Four years ago I was on a completely different path than I’m on today. Whowasn’t though? Back then I was set to become a scientist. That’s what I liked to say at least. More specifically, I wanted to be a hematologist. Looking back I never had a good reason for this aspiration. I always hated math and chemistry, and sitting in a chair doing one thing all day bored me. I’m too restless for that.
I guess it was the prestige that enticed me. I think I wanted a career that people would envy. Something that not everyone could do.
At the end of my first semester of college I realized not even the title could make me want to continue. I was back to the drawing board. I constantly found myself lying in bed wondering “now what?”
“What do you like to do?” my friends asked as we sat together at a table in res with plates scattered everywhere.
“I don’t know, read I guess. I need a job where I’m around people. That’s one thing MLS taught me.”
“Why not English? You just said you like to read.”
“Yeah, but I can’t make a career out of reading. There are no jobs in English.”
With a sigh my friends gave up, knowing I’d figure it out sooner or later.
Determined not to transfer schools because I already made a solid group of friends that I didn’t want to leave, I began looking through UMass Dartmouth catalogs hoping a major would jump out at me. ‘Sociology? No. Accounting? No. Engineering?Hell no.
And then I saw it; Human Resource Management. It sounded great. Human resources was all about being around people and there were so many different directions you could go in. I could recruit people for companies, administer benefit information, solve conflicts between employees, payroll, or combine all of these things and be a Generalist. The pay looked decent and the job sounded fun. What else could I ask for?
I began taking business classes and focusing on HR. I enjoyed these classes much more than the science ones I had been used to but I still never felt connected to any of the material I was learning. Everyone told me that’s just how it is in college. “rning is boring”they said.
Late into my sophomore year I got an internship with UPS and then with the HR office on campus. It seemed like finally I knew exactly where I was heading in life. These internships were great college jobs but that’s what it felt like to me, a job. I often wondered when it would stop feeling like a job and start feeling like a career.
After starting my second internship I began volunteering with an organization called Gifts to Give on a children’s literacy campaign. I was tutoring middle school and high school kids and working with them to understand the meanings of short stories and poems.
These kids were amazing. Many of them were English as a second language students and they struggled a lot. I watched as they underlined words they didn’t understand, reread sentences they couldn’t get their minds around, and finally when they understood exactly what something meant I got to see the smiles on their faces.
Suddenly I had the all-too familiar feeling that I was in the wrong field. By this time I was a second semester junior I was already wholly committed to business and I thought it was too late to change majors.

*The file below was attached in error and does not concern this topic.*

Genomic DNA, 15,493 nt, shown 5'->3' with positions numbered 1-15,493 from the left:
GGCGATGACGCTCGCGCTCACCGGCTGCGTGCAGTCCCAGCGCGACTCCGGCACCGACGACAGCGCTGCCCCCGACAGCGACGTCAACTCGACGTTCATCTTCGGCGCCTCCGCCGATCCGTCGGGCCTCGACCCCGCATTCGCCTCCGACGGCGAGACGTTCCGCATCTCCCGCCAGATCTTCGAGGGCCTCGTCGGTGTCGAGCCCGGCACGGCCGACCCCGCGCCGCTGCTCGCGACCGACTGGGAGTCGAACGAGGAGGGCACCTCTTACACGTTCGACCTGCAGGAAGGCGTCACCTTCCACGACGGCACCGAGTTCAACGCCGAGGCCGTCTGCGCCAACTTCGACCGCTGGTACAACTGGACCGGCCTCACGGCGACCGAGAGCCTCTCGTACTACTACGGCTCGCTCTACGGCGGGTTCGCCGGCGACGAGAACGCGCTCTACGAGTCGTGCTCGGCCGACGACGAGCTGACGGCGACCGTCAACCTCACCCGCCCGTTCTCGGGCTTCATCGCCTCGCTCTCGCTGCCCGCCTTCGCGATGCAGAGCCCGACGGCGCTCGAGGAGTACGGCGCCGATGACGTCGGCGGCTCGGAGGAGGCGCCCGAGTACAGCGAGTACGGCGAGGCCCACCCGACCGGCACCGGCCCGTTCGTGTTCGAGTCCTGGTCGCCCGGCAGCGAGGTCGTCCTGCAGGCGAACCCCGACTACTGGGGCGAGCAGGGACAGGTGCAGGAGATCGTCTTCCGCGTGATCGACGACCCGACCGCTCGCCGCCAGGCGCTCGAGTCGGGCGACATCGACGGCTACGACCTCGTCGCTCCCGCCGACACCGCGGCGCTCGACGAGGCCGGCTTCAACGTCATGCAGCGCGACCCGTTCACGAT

Instead, I decided to declare a writing minor. This would ensure that I wouldn’t fall behind for graduation and would still satisfy my desire to take English classes.
In the fall I started my minor. I took two creative writing classes and a rhetoric class along with three management classes. While all of my friends were manipulating math equations and preparing for presentations I was engulfed in my own world. A world where I could decide the story I wanted to write. Each day that I left my management classes I felt resentful of having to attend but when leaving my English classes I felt inspired. Never before had I left a class excited to do homework or do that class’s readings.
I realized then that it wasn’t enough. Just being an English minor didn’t satisfy me anymore.
I considered my options: stay an English minor and not feel like I got all I could out of college, or declare myself a double major in English and Human Resources and stay a little longer than expected.
I took a week to consider my options and discuss them to death with anyone who would listen. Everyone gave me different advice.
“You need to start paying your loans ASAP,” my dad said.
“You need to decided what’s going to make you happy in the end,” my mom advised.
When the week was over I decided my mom was right, I had to go after what I really wanted. I decided to make a change. I realized that how happy I was when I was at my internship was miniscule to how happy I was when I was with the children from Gifts to Give.
I decided that once I finish both of my majorsI’d enroll in a program to get my teaching license so I couldteach English and business in high school.
I still think I’ll have a career that not everyone can have. Not everyone has the patience to sit down and correct 90 argument papers on Beowulf. Not everyone enjoys reading Shakespeare and discussing the literal or figurative meanings. And not everyone has a passion for writing and learning and teaching like I do. I wish I had listened to my friends freshmen year and became an English major without all the turmoil of declaring two majors, but I feel more grateful that I now know exactly what I want to do and how I’m going to get there.